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Food choice of two bacteria-feeding nematode species dependent on food source, food density and interspecific competition

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For more content, see Nematologica.

Feeding selectivity and flexibility are generally poorly understood behaviours of free-living nematodes. In the present study, the food choice and feeding habits of two bacteria-feeding, free-living species, Panagrolaimus cf. thienemanni and Poikilolaimus sp. (Nematoda), isolated from Movile Cave (Romania), were examined with respect to food source, food density and interspecific competition. These two species coexist in a very stable environment, compete for the same food resources, and play a major role in Movile Cave’s food web. Panagrolaimus and Poikilolaimus were found to favour significantly the bacterium Escherichia coli as a food source compared with glucose or algae. High densities of E. coli (109 cells ml−1) were preferred by Panagrolaimus, in contrast to the low densities (106 cells ml−1) preferred by Poikilolaimus. This result held true when the two species were exposed to intra- and interspecific competition, when Panagrolaimus significantly preferred E. coli at densities of 109 cells ml−1, whereas Poikilolaimus, while not significantly preferring a fixed bacterial density, was nonetheless attracted to densities of 105 – 107 cells ml−1. These density-related differences in food choice could explain the ability of these species to coexist without competitive exclusion in the same stable environment of Movile Cave.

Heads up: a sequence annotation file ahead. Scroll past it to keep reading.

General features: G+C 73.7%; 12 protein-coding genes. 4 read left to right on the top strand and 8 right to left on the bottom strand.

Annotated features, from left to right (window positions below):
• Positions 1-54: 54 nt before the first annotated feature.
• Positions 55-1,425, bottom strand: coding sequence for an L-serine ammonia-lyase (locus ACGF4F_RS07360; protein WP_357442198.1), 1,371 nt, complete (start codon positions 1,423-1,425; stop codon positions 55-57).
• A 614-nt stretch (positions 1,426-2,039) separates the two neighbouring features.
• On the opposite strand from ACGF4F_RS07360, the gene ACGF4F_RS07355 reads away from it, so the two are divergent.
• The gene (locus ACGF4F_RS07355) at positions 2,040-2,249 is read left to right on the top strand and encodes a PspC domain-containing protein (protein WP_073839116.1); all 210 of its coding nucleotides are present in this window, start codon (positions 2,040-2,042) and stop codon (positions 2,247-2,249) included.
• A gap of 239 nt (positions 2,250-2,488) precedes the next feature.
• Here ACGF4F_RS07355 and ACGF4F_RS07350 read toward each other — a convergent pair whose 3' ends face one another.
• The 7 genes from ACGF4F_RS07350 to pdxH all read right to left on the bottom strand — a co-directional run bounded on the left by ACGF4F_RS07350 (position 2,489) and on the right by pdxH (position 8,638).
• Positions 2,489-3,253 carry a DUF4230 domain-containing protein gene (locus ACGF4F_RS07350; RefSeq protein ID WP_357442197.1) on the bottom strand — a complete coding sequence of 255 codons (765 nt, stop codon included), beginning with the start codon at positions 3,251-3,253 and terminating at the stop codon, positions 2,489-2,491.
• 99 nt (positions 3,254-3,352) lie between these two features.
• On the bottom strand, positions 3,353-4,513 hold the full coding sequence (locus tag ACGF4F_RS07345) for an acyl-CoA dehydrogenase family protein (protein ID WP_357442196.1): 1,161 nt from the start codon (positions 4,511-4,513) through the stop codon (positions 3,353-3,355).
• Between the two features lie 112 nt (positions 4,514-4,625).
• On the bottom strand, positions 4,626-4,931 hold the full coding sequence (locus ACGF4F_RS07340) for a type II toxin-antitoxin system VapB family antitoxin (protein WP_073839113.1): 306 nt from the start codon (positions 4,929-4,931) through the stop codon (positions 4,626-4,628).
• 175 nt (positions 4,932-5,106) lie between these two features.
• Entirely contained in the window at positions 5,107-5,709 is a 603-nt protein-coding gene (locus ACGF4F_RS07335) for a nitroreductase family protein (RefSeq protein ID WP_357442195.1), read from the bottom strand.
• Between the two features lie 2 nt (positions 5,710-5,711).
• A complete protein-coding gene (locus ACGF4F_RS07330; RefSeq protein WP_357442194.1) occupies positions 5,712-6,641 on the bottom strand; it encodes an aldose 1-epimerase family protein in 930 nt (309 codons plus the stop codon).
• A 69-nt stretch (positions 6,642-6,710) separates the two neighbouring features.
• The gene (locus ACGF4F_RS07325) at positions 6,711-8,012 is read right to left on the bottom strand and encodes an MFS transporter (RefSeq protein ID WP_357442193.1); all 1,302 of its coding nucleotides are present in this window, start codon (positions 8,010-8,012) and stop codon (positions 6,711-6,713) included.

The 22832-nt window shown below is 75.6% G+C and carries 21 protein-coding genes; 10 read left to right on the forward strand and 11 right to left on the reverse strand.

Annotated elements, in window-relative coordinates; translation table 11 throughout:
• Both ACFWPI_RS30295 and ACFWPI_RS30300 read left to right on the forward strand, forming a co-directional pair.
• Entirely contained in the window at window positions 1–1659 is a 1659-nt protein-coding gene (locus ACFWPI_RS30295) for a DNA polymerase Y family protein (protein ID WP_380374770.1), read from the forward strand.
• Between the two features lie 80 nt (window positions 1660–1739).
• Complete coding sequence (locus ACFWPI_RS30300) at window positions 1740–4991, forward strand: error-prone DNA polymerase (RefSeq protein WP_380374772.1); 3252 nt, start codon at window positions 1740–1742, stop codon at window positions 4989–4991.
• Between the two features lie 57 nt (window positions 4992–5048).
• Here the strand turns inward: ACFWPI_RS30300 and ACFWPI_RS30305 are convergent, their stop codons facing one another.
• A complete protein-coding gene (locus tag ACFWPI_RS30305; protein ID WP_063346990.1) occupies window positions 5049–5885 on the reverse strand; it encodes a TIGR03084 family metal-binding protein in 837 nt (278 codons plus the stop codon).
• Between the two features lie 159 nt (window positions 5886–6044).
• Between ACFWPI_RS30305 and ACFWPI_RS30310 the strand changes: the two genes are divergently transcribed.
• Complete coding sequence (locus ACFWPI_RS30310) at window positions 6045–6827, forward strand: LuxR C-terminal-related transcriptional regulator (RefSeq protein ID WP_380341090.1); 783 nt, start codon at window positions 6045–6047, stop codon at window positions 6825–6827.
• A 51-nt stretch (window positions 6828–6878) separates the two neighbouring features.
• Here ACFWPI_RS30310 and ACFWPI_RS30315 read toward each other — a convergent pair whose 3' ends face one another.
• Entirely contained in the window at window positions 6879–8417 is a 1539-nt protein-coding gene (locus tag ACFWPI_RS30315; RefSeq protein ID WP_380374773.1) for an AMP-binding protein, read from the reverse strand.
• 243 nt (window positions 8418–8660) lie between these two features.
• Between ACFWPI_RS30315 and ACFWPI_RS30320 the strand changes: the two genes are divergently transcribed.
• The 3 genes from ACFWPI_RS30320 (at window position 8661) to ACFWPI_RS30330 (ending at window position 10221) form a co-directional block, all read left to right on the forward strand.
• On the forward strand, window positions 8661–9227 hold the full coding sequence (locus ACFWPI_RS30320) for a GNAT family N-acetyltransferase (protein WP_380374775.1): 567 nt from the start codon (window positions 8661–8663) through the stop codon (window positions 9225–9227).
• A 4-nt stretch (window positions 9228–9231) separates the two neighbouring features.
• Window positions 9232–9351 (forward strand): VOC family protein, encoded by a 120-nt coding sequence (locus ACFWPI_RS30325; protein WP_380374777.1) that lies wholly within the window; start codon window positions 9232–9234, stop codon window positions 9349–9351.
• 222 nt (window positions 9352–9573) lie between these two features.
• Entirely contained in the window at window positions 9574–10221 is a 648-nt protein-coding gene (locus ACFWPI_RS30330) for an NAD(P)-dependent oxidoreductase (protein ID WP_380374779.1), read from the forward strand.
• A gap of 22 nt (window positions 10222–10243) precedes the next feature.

Affiliations: 1: Animal Ecology, Bielefeld University, Morgenbreede 45, 33615 Bielefeld, Germany


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